Di Caprio’s dynamic performance, and the film’s overall tension, is intensified by the insular, haunting milieu that Scorsese creates.  The film simmers with a mounting dread that surely evokes the psychological horror films made by producer Val Lewton at RKO in the 1940s, such as Cat People, directed by Jacques Tourneur, and Isle of the Dead, directed by Mark Robson.  Scorsese is also clearly inspired by Alfred Hitchcock.  Shutter Island permeates with the type of suspense and subjective cinematic technique that was Hitchcock’s signature.  And Scorsese’s brilliant, long-time film editor, Thelma Schoonmaker, cuts the picture in such a way that sustains a nervous edge throughout the film; right down to something as small as Daniels lighting a series of matches to help him see through the dark hallways of the mental facility is edited to create a sense of anxiety.  Robert Richardson’s muted colour cinematography – verging on monochromatic (this film would look even more menacing if it was shot in black-and-white) - washes the film in a brooding, creepy patina, which in turn is contrasted by the hyper-saturated photography of Daniels’ nightmares.

In its narrative, the film suffers from a general sense of emotional detachment, a few scenes of lengthy exposition and a climax that is laboured and eventually predictable.  However, as a mood piece, Shutter Island reaffirms Martin Scorsese filmmaking prowess.  He continues to make sinewy, brawny movies that pulsate with powerful imagery and are touched with a reverence for film history.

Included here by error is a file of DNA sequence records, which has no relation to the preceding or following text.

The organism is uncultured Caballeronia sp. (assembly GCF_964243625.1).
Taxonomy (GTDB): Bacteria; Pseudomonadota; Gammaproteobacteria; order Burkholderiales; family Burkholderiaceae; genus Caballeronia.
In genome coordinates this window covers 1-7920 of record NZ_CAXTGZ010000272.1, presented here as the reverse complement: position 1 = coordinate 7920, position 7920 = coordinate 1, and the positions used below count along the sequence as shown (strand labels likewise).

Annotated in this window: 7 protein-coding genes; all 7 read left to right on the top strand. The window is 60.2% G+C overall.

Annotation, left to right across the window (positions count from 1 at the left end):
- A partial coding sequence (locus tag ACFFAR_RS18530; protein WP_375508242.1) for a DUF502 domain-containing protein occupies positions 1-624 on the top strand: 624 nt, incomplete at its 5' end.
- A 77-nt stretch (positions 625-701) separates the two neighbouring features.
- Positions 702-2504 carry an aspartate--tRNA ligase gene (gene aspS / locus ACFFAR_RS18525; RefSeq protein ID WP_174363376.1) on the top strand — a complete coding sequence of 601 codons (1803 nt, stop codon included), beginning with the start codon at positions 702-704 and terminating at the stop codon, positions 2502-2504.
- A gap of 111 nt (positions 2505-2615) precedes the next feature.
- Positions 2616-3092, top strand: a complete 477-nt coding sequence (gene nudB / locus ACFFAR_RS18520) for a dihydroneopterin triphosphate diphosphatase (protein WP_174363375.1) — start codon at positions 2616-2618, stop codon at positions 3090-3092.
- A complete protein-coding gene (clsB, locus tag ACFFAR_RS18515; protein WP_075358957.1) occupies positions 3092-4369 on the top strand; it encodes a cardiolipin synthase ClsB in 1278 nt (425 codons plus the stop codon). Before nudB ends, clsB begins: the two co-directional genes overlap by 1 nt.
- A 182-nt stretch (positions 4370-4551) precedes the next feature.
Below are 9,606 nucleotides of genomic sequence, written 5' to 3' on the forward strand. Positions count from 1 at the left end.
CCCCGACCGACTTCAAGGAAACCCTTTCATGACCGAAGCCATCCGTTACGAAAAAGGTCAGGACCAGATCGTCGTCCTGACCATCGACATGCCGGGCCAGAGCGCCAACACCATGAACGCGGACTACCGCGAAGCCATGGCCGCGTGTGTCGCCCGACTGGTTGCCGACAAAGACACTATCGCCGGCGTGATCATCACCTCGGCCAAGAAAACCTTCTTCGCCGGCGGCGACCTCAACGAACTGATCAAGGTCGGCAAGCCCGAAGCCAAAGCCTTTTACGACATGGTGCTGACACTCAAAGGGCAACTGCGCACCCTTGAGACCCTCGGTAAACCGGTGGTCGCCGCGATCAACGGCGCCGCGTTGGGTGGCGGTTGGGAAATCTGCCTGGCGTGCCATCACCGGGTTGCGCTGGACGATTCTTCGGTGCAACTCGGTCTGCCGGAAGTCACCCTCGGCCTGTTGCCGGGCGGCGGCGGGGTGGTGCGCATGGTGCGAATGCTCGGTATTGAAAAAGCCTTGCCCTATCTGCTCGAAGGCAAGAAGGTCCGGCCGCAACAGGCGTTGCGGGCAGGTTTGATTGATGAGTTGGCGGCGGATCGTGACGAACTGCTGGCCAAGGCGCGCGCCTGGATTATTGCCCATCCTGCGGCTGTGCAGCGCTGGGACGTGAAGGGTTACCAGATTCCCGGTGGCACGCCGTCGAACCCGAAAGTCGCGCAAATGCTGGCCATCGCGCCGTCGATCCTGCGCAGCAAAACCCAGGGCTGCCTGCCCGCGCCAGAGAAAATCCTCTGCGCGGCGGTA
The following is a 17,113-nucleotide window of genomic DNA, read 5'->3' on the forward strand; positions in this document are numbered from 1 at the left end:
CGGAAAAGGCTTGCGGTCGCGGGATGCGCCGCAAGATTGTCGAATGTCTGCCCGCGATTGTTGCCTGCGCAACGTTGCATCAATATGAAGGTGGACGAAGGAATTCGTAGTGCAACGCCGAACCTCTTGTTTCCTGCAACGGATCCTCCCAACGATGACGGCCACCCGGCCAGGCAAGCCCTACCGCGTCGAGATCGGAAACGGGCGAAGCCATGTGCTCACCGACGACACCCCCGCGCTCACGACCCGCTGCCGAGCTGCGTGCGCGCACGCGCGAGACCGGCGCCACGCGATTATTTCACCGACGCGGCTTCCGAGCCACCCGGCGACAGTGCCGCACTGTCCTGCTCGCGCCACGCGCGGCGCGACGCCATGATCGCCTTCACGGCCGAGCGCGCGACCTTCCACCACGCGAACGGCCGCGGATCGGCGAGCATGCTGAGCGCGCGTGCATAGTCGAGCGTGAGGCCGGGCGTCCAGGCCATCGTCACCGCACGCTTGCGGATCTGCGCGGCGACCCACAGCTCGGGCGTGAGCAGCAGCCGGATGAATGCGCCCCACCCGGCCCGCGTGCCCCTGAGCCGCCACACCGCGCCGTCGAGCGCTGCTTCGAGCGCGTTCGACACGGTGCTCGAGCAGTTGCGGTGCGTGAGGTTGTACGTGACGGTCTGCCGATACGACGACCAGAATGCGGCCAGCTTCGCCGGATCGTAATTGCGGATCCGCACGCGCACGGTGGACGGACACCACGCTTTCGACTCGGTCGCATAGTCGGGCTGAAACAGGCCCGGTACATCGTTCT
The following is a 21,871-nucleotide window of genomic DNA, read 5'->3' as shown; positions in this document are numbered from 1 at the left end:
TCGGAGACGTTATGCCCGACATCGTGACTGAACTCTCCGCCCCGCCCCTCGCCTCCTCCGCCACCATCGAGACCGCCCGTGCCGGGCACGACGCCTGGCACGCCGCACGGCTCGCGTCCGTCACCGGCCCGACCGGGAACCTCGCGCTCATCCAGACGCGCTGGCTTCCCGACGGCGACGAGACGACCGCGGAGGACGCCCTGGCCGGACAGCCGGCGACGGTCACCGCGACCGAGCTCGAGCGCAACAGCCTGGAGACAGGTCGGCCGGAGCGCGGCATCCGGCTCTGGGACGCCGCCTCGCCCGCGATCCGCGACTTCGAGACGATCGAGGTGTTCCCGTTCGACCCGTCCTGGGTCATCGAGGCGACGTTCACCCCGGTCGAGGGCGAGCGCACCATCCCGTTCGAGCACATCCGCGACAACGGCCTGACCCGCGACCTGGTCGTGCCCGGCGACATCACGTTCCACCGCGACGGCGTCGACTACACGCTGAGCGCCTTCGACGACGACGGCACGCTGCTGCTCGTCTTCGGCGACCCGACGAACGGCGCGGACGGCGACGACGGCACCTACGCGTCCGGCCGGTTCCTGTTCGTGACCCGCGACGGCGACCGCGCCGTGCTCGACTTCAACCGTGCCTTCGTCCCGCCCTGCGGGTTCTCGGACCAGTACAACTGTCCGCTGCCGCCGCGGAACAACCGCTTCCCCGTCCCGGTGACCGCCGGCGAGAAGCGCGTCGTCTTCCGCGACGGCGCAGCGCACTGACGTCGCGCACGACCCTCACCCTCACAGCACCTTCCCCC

Morgan Freeman and Matt Damon in INVICTUS

INVICTUS -  directed by Clint Eastwood

Clint Eastwood is at the top of his directorial game with Invictus, the story of how South Africa’s first democratically elected black president, Nelson Mandela (Morgan Freeman), inspired the country's national rugby team, the Springboks, to win the 1995 Rugby World Cup.  Mandela, only a few years into his presidency, inspired more than a sports team to win a world match, his scheme was to spiritually reunite his apartheid-torn nation.  The Springboks was much loved by the white populace of South Africa, but despised by the black citizens because the team represented the white bigotry, repression and marginalization of their race.  Nelson Mandela served 27 years in prison for his leadership role in the fight against apartheid’s white supremacy.  After leaving prison, Mandela supported reconciliation and negotiation that initiated a transition of multi-racial democracy in South Africa, which lead to the democratic vote that elected Mandela to his presidency.  To overcome decades of intolerance and bigotry in the white population, Mandela knew the old ways of fighting resistance was futile; as John Carlin wrote in Playing the Enemy, the book adapted into the film Invictus, “The way to do that was to bend the white population to his will.”  And Mandela, through his humanity, his political grace and some good old-fashion charm, united a nation on the rugby field.

Invictus (Latin for “unconquered”), refers to a short poem written in 1875 by English poet William Ernest Henley.  The poem is Mandela’s spiritual mantra and inspiration for his survival and, more importantly, for the strengthening of his resolve to bring compassion, tolerance and equality to his nation.  Mandela’s idea of the Springboks winning the World Cup for the good of the country is presented directly by him to the captain of the team, François Pienaar (Matt Damon), the son of a white South African family.  The film follows Mandela as he slowly convinces his dubious inner circle of the importance of his mission and how his inspiring guidance of Pienaar propels the Springboks into a world class team that binds the black and white factions of South Africa.